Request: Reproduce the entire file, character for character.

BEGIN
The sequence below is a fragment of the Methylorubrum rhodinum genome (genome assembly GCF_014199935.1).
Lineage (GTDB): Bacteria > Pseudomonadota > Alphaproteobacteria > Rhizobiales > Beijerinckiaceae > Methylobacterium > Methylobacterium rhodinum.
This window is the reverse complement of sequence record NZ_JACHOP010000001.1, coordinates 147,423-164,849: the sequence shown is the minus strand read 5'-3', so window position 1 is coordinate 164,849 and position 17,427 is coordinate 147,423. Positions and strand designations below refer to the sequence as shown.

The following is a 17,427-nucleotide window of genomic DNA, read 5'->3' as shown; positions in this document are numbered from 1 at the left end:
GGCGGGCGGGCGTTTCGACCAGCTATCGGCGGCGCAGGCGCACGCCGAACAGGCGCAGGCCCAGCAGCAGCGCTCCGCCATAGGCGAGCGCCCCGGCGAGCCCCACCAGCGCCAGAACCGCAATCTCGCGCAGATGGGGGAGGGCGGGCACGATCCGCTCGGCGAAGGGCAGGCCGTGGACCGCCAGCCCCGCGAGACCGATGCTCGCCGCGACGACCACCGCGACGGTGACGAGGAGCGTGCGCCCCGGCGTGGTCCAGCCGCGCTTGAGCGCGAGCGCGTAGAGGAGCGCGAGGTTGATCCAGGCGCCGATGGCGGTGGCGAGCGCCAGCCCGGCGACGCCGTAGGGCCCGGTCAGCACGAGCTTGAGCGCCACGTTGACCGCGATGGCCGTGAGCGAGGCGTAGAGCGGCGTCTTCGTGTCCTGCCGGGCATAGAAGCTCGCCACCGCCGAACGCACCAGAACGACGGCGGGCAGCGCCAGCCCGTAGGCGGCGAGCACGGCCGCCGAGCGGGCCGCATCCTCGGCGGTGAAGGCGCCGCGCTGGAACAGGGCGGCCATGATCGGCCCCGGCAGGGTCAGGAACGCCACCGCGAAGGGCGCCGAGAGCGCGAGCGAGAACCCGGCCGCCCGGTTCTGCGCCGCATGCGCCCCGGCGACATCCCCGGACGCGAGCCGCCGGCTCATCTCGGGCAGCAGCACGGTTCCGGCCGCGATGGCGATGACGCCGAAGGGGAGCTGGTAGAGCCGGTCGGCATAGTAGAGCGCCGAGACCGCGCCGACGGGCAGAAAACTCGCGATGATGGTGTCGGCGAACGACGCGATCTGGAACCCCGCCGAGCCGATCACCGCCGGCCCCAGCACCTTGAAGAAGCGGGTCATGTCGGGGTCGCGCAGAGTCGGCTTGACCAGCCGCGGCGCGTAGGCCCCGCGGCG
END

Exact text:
The sequence below is a fragment of the Methylorubrum rhodinum genome (genome assembly GCF_014199935.1).
Lineage (GTDB): Bacteria > Pseudomonadota > Alphaproteobacteria > Rhizobiales > Beijerinckiaceae > Methylobacterium > Methylobacterium rhodinum.
This window is the reverse complement of sequence record NZ_JACHOP010000001.1, coordinates 147,423-164,849: the sequence shown is the minus strand read 5'-3', so window position 1 is coordinate 164,849 and position 17,427 is coordinate 147,423. Positions and strand designations below refer to the sequence as shown.

The following is a 17,427-nucleotide window of genomic DNA, read 5'->3' as shown; positions in this document are numbered from 1 at the left end:
GGCGGGCGGGCGTTTCGACCAGCTATCGGCGGCGCAGGCGCACGCCGAACAGGCGCAGGCCCAGCAGCAGCGCTCCGCCATAGGCGAGCGCCCCGGCGAGCCCCACCAGCGCCAGAACCGCAATCTCGCGCAGATGGGGGAGGGCGGGCACGATCCGCTCGGCGAAGGGCAGGCCGTGGACCGCCAGCCCCGCGAGACCGATGCTCGCCGCGACGACCACCGCGACGGTGACGAGGAGCGTGCGCCCCGGCGTGGTCCAGCCGCGCTTGAGCGCGAGCGCGTAGAGGAGCGCGAGGTTGATCCAGGCGCCGATGGCGGTGGCGAGCGCCAGCCCGGCGACGCCGTAGGGCCCGGTCAGCACGAGCTTGAGCGCCACGTTGACCGCGATGGCCGTGAGCGAGGCGTAGAGCGGCGTCTTCGTGTCCTGCCGGGCATAGAAGCTCGCCACCGCCGAACGCACCAGAACGACGGCGGGCAGCGCCAGCCCGTAGGCGGCGAGCACGGCCGCCGAGCGGGCCGCATCCTCGGCGGTGAAGGCGCCGCGCTGGAACAGGGCGGCCATGATCGGCCCCGGCAGGGTCAGGAACGCCACCGCGAAGGGCGCCGAGAGCGCGAGCGAGAACCCGGCCGCCCGGTTCTGCGCCGCATGCGCCCCGGCGACATCCCCGGACGCGAGCCGCCGGCTCATCTCGGGCAGCAGCACGGTTCCGGCCGCGATGGCGATGACGCCGAAGGGGAGCTGGTAGAGCCGGTCGGCATAGTAGAGCGCCGAGACCGCGCCGACGGGCAGAAAACTCGCGATGATGGTGTCGGCGAACGACGCGATCTGGAACCCCGCCGAGCCGATCACCGCCGGCCCCAGCACCTTGAAGAAGCGGGTCATGTCGGGGTCGCGCAGAGTCGGCTTGACCAGCCGCGGCGCGTAGGCCCCGCGGCG